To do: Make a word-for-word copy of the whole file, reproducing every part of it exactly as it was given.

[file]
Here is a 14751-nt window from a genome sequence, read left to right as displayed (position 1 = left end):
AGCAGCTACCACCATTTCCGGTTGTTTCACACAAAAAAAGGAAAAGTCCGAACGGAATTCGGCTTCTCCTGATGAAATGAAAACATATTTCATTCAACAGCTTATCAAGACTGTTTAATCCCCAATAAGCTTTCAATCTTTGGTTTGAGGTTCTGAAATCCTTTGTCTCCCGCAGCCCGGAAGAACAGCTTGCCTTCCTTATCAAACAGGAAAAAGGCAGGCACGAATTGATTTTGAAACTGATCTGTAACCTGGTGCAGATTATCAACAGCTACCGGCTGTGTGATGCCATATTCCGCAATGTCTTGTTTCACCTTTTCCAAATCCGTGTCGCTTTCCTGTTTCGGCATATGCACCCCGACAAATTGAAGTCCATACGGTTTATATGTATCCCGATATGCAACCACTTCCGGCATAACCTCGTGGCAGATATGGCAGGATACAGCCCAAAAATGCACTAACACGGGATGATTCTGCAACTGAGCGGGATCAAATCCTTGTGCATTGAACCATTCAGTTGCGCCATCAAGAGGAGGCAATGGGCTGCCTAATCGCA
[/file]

Here is a 14751-nt window from a genome sequence, read left to right as displayed (position 1 = left end):
AGCAGCTACCACCATTTCCGGTTGTTTCACACAAAAAAAGGAAAAGTCCGAACGGAATTCGGCTTCTCCTGATGAAATGAAAACATATTTCATTCAACAGCTTATCAAGACTGTTTAATCCCCAATAAGCTTTCAATCTTTGGTTTGAGGTTCTGAAATCCTTTGTCTCCCGCAGCCCGGAAGAACAGCTTGCCTTCCTTATCAAACAGGAAAAAGGCAGGCACGAATTGATTTTGAAACTGATCTGTAACCTGGTGCAGATTATCAACAGCTACCGGCTGTGTGATGCCATATTCCGCAATGTCTTGTTTCACCTTTTCCAAATCCGTGTCGCTTTCCTGTTTCGGCATATGCACCCCGACAAATTGAAGTCCATACGGTTTATATGTATCCCGATATGCAACCACTTCCGGCATAACCTCGTGGCAGATATGGCAGGATACAGCCCAAAAATGCACTAACACGGGATGATTCTGCAACTGAGCGGGATCAAATCCTTGTGCATTGAACCATTCAGTTGCGCCATCAAGAGGAGGCAATGGGCTGCCTAATCGCA